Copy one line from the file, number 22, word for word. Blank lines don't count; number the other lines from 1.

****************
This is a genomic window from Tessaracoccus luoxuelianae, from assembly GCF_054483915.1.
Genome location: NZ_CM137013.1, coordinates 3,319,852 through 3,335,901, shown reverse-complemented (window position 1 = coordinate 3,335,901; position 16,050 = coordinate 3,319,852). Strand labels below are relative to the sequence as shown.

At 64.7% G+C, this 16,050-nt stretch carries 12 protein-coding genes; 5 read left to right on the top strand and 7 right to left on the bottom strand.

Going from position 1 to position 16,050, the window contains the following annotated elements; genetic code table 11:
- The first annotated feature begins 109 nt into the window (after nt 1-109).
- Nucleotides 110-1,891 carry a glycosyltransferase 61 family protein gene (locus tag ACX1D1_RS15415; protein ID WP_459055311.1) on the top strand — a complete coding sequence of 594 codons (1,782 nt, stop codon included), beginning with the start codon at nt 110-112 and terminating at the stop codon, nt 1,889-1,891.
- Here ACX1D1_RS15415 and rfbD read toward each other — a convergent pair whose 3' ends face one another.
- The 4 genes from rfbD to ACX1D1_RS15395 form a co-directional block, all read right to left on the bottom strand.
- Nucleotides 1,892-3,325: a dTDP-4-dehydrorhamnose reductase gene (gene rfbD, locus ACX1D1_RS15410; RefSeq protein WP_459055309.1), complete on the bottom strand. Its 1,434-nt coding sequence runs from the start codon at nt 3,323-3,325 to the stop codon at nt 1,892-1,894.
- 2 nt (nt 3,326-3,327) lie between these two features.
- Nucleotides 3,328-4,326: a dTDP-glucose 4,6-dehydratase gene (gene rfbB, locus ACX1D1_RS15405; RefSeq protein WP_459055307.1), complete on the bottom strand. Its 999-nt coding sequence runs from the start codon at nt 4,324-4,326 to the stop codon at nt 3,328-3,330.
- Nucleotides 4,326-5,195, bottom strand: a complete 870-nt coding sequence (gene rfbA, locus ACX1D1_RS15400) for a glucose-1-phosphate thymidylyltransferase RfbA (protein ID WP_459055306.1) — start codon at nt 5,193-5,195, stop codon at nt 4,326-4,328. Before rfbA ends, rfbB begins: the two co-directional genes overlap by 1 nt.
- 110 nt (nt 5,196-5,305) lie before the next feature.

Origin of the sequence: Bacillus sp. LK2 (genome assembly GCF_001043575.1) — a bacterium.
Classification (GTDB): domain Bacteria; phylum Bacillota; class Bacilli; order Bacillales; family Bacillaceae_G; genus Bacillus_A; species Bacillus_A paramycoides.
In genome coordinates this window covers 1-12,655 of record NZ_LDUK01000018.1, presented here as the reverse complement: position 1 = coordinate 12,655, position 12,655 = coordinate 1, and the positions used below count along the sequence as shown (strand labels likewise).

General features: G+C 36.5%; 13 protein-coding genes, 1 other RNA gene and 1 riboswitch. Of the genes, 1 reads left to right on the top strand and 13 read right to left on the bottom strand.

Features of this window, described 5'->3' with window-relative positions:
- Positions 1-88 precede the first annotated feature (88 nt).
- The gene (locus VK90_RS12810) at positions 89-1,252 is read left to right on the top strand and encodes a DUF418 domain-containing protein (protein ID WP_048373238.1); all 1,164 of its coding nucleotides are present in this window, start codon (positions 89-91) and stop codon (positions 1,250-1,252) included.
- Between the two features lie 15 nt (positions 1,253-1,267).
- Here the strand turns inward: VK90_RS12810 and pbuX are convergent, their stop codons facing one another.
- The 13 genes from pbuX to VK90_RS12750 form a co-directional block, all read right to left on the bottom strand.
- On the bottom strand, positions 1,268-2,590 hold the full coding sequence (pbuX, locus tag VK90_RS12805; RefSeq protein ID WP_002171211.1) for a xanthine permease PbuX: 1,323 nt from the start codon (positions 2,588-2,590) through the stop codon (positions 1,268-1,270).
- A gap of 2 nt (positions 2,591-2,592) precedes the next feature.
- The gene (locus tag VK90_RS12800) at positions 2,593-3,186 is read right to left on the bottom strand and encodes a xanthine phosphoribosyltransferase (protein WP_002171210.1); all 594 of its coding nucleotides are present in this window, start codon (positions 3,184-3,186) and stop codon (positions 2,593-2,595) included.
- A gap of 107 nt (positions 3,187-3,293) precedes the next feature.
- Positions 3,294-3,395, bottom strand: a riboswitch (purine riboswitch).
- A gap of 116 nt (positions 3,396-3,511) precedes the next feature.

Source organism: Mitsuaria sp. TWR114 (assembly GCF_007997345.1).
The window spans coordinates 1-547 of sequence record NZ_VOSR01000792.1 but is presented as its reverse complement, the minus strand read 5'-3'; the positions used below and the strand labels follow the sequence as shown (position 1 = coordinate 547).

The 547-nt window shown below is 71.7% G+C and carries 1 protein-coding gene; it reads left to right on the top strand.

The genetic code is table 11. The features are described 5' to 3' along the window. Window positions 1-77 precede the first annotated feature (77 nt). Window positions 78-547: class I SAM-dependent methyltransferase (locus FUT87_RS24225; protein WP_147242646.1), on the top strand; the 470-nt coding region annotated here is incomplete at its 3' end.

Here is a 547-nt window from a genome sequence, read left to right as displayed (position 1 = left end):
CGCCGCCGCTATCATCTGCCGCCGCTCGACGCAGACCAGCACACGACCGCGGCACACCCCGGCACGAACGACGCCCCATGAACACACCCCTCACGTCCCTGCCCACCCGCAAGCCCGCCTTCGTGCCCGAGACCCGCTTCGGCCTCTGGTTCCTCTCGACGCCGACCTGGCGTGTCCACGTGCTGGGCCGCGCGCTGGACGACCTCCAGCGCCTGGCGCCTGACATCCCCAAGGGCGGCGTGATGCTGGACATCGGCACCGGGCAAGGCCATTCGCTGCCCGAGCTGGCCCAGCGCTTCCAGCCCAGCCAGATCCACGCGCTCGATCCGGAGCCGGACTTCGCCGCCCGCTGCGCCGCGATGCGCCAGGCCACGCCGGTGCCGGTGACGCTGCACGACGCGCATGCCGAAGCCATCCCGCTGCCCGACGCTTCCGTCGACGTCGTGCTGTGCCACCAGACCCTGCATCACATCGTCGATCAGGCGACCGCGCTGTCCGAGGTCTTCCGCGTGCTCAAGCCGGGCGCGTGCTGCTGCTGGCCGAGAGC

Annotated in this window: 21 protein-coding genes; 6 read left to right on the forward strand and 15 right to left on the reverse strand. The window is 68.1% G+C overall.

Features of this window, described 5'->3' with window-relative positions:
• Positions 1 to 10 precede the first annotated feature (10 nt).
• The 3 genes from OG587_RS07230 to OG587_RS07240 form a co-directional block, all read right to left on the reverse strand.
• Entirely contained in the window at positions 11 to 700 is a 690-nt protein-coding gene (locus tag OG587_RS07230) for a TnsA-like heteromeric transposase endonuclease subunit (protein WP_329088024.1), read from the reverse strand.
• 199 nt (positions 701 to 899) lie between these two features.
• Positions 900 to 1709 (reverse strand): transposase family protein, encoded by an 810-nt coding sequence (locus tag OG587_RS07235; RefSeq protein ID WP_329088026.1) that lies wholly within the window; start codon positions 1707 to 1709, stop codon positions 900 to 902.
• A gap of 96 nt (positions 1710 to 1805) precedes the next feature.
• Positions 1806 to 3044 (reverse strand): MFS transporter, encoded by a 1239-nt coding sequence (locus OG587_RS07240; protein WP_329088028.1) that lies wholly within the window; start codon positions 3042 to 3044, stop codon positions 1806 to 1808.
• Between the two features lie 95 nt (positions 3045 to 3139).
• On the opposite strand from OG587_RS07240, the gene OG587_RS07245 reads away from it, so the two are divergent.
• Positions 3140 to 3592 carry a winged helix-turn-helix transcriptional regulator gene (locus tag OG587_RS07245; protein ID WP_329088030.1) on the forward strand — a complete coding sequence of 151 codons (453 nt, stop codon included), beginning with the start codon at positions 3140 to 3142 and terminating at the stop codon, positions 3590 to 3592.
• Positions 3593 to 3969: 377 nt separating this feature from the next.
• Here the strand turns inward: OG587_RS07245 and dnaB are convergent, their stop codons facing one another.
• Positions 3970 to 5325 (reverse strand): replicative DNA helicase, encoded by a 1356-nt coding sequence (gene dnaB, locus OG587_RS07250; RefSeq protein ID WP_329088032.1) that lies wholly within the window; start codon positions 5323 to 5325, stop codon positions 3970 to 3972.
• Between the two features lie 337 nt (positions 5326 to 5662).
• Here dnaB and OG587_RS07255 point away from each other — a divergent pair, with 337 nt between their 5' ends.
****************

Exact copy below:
- Here the strand turns inward: VK90_RS12810 and pbuX are convergent, their stop codons facing one another.